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    @BillJ, then find evidence to support your view or to refute mine. This is how linguistics works. You don't trade insults, you trade arguments. I think you show promise as a linguist, otherwise I wouldn't bother to argue with you. – Greg Lee Jan 5 '17 at 19:05
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    @player.mdl, In Relational Grammar, the first object in English is a 2 (direct object) which has been advanced from a 3 (indirect object), and the second object is a chomeur which has been demoted from a 2. As to what to do about a "by" construction in a language that doesn't have one, that's easy. Nothing to do. – Greg Lee Jan 6 '17 at 17:58
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    One of the nicer things about Relational Grammar is how it solves the Dative and Passive rules. Dative (I gave the book to her ~ I gave her the book) is simply 3 => 2 (indirect object becomes direct object), while Passive is 2 => 1 (DO becomes Su). Do them in that order and you predict that The book was given to her and She was given the book are both correct. – jlawler Jan 8 '17 at 0:22
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    I have answered the OP with a tree diagram of the passive version of a ditransitive active clause to demonstrate how simple it is. As for your example in your first comment, it is just a case of a coordination of two main clauses which just happen to be passive. "Was by Louise” is a passive VP with a gap in the middle. – BillJ Jan 11 '17 at 17:38

You have this sentence:

"She was kissed by his lips"

Syntactically the subject is "she". This concerns the order of the words in relation to the verb: she is the subject because it is positioned in the place of the subject. Also you have many other reasons to argue that this is the subject, like the morphological one: you can see that the verb "was" is conjugated in singular to correspond with "she", and not with "his lips", which is in plural.

Semantically -concerning the meaning of the words- you can say that the agent (not the subject, but the agent), which is the thing that is performing the action, is his lips, as they are, in the meaning, the things that are performing the action onto her. However, I insist, this is not what is called "subject".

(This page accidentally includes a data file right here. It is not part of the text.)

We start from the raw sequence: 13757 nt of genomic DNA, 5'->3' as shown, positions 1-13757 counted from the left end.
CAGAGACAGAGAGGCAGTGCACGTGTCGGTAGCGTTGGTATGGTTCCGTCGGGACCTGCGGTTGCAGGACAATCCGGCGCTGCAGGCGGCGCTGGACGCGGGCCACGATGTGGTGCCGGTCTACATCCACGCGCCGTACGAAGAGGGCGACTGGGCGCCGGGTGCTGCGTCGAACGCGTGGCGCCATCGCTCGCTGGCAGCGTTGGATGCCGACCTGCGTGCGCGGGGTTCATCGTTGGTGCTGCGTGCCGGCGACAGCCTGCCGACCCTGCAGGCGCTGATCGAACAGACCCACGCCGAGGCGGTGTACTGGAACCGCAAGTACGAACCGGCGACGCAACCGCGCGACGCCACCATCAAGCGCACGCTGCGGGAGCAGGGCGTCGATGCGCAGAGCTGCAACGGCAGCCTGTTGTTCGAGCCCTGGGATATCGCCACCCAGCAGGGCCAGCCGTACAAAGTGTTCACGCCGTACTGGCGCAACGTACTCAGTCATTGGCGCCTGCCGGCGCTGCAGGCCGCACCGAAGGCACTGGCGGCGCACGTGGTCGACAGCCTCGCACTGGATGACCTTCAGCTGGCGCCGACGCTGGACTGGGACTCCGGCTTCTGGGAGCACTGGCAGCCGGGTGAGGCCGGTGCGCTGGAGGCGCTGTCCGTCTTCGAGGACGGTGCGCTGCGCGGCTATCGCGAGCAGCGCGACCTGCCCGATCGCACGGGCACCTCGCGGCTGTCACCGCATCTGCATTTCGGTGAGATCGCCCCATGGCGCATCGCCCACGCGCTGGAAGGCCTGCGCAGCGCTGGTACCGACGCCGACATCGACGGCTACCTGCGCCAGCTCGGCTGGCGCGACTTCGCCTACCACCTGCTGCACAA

So, in the sentence:

"His lips kissed her"

The subject (which is evaluated syntactically [concerning the order of the words] and morphologically) is "his lips", and the agent (which is evaluated semantically [concerning the meaning]) is also "his lips", they coincide in this case, but that is not always what happens.

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Diagram here of Passive Version Of Ditransitive Active

Note: The diagram represents the passive version of the active ditransitive clause:

My aunt gave Ed a pair of shoes.


In the passive, the direct and indirect object of the active clause are internal complements of the verb (i.e. are constituents of the VP), but “a pair of shoes” is not internalised because it is an internal complement within the VP in the corresponding active clause: its status remains the same, where “internalised” implies a change.

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  • I believe you may be correct, but it is really hard to tell. A proper exposition with enough examples might take walls of text. Maybe a reference to a book would be preferable. – vectory Aug 11 '19 at 16:32
  • @vectory Have you got access to The Cambridge Grammar Of The English Language, by Huddleston & Pullum? – BillJ Aug 12 '19 at 16:28